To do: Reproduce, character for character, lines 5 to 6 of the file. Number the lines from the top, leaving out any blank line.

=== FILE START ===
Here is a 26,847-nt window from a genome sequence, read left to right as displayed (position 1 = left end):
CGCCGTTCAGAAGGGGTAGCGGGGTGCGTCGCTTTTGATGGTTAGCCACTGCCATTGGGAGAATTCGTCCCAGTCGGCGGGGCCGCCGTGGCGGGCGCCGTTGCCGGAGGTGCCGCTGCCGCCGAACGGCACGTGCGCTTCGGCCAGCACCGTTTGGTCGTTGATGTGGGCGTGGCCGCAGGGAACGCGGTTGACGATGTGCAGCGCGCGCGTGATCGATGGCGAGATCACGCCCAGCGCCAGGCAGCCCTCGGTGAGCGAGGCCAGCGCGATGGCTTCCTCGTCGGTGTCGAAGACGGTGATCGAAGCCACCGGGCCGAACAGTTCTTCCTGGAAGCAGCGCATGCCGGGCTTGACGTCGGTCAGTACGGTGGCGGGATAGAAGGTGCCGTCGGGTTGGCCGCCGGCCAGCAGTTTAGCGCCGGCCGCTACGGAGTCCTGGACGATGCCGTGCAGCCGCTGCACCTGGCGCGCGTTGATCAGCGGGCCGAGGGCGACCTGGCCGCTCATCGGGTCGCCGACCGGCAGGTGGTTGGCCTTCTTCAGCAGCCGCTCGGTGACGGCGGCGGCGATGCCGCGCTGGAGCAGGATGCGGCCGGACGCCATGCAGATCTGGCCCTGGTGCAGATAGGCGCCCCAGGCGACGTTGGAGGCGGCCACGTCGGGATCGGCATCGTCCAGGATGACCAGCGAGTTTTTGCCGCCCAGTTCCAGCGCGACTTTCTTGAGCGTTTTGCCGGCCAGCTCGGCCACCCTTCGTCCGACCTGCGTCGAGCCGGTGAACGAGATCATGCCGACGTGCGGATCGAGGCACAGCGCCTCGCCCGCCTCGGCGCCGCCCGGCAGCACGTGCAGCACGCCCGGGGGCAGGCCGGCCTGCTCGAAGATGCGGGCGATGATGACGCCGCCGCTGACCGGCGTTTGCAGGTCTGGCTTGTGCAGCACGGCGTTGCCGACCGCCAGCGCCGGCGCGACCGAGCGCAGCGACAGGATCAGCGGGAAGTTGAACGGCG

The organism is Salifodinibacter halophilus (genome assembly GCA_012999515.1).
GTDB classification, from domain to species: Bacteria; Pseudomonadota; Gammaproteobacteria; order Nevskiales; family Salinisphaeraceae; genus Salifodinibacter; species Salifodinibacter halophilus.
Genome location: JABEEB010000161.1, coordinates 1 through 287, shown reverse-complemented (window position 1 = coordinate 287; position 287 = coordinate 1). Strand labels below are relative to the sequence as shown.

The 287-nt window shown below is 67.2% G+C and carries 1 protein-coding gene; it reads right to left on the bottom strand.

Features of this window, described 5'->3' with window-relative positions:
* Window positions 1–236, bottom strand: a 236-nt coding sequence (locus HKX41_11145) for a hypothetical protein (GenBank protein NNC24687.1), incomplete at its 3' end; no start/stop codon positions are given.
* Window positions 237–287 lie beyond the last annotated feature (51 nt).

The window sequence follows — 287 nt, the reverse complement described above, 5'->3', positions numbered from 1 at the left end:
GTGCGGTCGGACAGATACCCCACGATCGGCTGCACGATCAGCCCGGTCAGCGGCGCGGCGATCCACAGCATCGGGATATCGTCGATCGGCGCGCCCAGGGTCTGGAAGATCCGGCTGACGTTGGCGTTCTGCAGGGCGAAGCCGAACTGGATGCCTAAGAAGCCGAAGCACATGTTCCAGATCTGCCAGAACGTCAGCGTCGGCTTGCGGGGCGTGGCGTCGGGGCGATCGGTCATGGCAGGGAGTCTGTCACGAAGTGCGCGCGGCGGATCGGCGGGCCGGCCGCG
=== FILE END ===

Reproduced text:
Genome location: JABEEB010000161.1, coordinates 1 through 287, shown reverse-complemented (window position 1 = coordinate 287; position 287 = coordinate 1). Strand labels below are relative to the sequence as shown.

The 287-nt window shown below is 67.2% G+C and carries 1 protein-coding gene; it reads right to left on the bottom strand.